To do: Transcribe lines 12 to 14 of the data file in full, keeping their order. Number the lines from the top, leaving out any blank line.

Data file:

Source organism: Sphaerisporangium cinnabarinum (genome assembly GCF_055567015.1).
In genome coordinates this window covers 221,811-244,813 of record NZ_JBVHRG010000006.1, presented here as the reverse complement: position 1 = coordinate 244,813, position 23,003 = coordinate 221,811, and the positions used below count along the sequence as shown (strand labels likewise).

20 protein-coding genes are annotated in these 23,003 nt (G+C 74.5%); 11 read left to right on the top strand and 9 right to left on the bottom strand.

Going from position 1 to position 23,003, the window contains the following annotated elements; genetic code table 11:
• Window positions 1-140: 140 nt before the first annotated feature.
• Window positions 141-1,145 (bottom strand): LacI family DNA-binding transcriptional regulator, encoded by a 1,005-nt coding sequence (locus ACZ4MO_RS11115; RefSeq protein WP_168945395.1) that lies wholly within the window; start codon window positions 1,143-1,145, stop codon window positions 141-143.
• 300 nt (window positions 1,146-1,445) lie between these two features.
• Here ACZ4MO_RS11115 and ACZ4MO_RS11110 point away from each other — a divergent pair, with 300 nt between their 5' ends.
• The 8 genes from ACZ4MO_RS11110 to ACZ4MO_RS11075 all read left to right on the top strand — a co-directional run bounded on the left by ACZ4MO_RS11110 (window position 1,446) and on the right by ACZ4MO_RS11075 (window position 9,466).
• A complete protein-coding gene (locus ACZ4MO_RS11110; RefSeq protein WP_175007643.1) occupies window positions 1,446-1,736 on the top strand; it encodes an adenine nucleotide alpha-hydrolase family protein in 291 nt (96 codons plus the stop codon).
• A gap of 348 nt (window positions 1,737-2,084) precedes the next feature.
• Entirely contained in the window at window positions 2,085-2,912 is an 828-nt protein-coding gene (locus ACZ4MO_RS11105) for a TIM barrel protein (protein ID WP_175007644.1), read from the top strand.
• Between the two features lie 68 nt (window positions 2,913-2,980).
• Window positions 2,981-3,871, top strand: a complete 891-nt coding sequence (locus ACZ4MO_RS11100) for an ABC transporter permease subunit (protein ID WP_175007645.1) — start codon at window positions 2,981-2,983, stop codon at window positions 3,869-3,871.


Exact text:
• Entirely contained in the window at window positions 2,085-2,912 is an 828-nt protein-coding gene (locus ACZ4MO_RS11105) for a TIM barrel protein (protein ID WP_175007644.1), read from the top strand.
• Between the two features lie 68 nt (window positions 2,913-2,980).
• Window positions 2,981-3,871, top strand: a complete 891-nt coding sequence (locus ACZ4MO_RS11100) for an ABC transporter permease subunit (protein ID WP_175007645.1) — start codon at window positions 2,981-2,983, stop codon at window positions 3,869-3,871.